Hard to believe, but 20 years ago the White House permanent art collection included no women.
In 1997 First Lady Hillary Rodham Clinton convinced the Committee for the Preservation of the White House to accept “Mountain at Bear Lake — Taos” (1930) by Georgia O’Keeffe. Acquired under the title “Bear Lake, New Mexico,” the oil painting was the gift of the Georgia O’Keeffe Foundation and William D. Rollnick and Nancy Ellison Rollnick.
(O’Keeffe has also been represented in the White House by “Jimson Weed” (1932). It hung in the Bush’s private dining room for six years, an extended loan from the Georgia O’Keeffe Museum. It was not part of the official collection.)
It was Friday, October 24, when Clinton announced the acquisition and unveiled the painting in an East Room ceremony. “I hope that as visitors walk through these halls at the White House and see the O’Keeffe hanging,” she said, “they too will feel more connected to our past, grateful for our present and more excited about our future.”
The painting was originally hung in the Green Room, but critics said it didn’t fit the state room’s 19th-century elegance. In 2004 it was moved to the Library, where, as of 2009, it was hanging above the mantel.
Art placed in the public rooms of the White House, including the Green Room, must be approved by the White House curator and the Committee for the Preservation of the White House, an advisory board on which the first lady serves as honorary chair. Any works intended for the White House permanent collection, which numbers roughly 450 pieces, undergo strict vetting.
“Mountain at Bear Lake — Taos,” one of three scenes O’Keeffe painted of this sacred Pueblo site, was exhibited only once, in 1931, remaining in the artist’s possession until her death in 1986. As she sometimes did, O’Keeffe extended the scene all the way around the front and sides of the original copper frame.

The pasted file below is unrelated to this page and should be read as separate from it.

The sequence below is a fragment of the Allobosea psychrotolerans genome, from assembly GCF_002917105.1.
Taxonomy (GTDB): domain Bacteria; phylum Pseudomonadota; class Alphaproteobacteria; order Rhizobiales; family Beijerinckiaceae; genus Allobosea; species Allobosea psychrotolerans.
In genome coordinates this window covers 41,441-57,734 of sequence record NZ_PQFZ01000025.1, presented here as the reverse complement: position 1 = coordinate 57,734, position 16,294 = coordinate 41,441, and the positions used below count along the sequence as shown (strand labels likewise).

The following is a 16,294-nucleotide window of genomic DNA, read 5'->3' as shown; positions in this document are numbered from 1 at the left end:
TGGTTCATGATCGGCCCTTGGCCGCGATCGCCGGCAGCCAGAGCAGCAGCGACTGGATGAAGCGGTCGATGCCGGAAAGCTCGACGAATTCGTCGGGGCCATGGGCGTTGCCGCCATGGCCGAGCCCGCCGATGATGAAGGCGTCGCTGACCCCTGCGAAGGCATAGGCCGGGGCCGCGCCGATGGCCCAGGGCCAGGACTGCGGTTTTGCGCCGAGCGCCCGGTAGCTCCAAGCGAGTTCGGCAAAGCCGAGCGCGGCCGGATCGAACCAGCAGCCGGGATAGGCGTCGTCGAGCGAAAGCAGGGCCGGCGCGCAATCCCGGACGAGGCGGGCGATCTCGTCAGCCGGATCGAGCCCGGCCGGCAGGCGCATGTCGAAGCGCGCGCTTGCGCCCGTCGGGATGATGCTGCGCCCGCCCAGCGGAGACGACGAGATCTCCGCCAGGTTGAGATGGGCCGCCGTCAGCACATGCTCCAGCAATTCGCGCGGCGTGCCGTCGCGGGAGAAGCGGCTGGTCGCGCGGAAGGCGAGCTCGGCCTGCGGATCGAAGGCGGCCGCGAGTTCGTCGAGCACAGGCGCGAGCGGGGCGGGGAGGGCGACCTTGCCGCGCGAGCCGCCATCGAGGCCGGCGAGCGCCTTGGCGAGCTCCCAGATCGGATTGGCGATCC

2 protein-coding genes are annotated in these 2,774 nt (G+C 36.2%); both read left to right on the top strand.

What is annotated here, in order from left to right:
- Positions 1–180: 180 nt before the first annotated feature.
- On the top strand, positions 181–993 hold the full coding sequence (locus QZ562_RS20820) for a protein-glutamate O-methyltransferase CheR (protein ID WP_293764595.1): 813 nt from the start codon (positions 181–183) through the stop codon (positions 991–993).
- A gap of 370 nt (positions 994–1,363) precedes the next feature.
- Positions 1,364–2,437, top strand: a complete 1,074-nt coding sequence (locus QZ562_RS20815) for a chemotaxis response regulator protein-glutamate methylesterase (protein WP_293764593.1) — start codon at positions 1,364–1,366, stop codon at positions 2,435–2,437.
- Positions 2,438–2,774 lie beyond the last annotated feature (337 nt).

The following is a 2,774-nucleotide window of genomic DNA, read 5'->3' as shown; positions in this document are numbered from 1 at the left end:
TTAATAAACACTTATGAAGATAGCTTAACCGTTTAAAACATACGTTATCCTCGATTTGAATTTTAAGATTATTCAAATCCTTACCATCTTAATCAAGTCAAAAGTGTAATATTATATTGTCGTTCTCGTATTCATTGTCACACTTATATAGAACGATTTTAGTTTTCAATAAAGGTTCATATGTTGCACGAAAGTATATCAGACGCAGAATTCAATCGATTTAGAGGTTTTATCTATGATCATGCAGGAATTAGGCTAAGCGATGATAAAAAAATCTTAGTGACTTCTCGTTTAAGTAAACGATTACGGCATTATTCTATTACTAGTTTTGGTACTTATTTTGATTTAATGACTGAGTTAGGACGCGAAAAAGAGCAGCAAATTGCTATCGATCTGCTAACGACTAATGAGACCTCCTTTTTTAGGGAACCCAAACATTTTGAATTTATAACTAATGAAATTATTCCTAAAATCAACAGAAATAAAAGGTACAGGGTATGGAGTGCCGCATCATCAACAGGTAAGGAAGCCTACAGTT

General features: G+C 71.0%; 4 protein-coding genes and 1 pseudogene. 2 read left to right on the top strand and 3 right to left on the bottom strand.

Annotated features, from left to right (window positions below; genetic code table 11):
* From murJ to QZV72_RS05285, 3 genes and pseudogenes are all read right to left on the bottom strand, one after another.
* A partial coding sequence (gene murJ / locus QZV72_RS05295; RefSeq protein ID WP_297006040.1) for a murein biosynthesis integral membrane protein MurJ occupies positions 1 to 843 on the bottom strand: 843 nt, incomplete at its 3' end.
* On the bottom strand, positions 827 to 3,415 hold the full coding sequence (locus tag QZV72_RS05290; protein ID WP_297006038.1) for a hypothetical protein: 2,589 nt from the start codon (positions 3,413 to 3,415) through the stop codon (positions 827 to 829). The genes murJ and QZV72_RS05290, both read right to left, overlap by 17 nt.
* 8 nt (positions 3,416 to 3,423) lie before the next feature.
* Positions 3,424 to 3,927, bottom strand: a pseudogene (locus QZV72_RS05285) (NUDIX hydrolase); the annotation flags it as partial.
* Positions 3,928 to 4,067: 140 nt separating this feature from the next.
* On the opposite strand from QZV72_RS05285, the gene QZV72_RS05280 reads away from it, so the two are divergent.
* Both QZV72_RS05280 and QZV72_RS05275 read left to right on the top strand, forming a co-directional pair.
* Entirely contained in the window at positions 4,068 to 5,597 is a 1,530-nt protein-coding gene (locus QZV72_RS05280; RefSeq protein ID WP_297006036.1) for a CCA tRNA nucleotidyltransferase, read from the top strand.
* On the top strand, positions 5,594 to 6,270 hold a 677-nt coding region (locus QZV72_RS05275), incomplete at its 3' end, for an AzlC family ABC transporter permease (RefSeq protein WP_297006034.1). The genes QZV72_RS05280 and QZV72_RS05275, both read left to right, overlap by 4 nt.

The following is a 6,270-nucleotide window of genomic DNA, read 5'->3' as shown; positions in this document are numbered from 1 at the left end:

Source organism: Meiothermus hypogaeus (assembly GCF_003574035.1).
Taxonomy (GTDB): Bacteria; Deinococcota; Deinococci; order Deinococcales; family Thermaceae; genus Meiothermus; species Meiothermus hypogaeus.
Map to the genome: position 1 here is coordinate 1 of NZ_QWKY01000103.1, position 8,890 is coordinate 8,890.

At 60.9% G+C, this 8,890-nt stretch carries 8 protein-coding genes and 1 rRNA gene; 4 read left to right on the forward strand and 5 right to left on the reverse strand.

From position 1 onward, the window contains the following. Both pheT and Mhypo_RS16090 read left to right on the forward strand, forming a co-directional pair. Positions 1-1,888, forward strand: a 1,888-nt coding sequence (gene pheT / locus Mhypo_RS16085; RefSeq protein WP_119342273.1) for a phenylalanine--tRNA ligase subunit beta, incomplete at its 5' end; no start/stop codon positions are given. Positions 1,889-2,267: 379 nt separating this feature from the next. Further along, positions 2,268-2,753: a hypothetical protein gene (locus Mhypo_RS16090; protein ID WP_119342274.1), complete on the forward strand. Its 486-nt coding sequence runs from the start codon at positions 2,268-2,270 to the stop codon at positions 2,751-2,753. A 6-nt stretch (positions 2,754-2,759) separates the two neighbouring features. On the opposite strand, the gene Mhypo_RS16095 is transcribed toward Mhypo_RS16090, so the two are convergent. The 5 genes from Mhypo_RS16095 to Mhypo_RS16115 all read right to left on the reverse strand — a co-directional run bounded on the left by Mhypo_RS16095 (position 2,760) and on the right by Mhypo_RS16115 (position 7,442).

I like art historian William Kloss’s detailed description of the artwork:
“The mountain at Bear Lake that dominates the painting is composed parallel to the picture plane and cropped at the sides, decisions that decrease the appearance of deep space while increasing the static dominance of the mountain. The timeless feeling thus achieved is reinforced by O’Keeffe’s decision to lessen the three-dimensionality of the mountain by eliminating smaller geological details and limiting modeling to a few carefully chosen features, such as the irregular folds of mountain walls in the right half of the painting. The startling colors of New Mexico deeply impressed O’Keeffe. Here the rich purple mountainside, accented with gray patches, is seen in shifting half lights.
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“The lake is presented as a dense black band at the bottom of the canvas, modulated only by three undulating purple shapes that signify waves but do not create motion, and a thin blade of pure white slicing between lake and mountain like the brilliant reflection of sun on the water. The glowing purplish-pink sky and the shadow-black lake may suggest the end of afternoon with the sun beyond the mountains, but the blade of light on the water is more equivocal. It would be unwise to insist on literalness in an artist who habitually avoided transitory effects of time and weather.
“Often O’Keeffe’s painted surfaces appear smooth (especially in reproduction), yet there is subtle brushwork that both textures and structures the image. The brushwork in the mountain in the Mountain a Bear Lake—Taos is an example. One finds that she often painted in short blocks of diagonal strokes that follow the mountain slopes and suggest the structure of its surface, its geological shifts, while enhancing the dynamic unity of the painting.” (William Kloss, Art in the White House. 2nd edition. Washington, D.C.: White House Historical Association, 2008, p. 262.)
Next time: Two young women offer their own video visions of O’Keeffe’s “Mountain at Bear Lake — Taos” courtesy of the Rauschenberg Foundation. Click here to read now.
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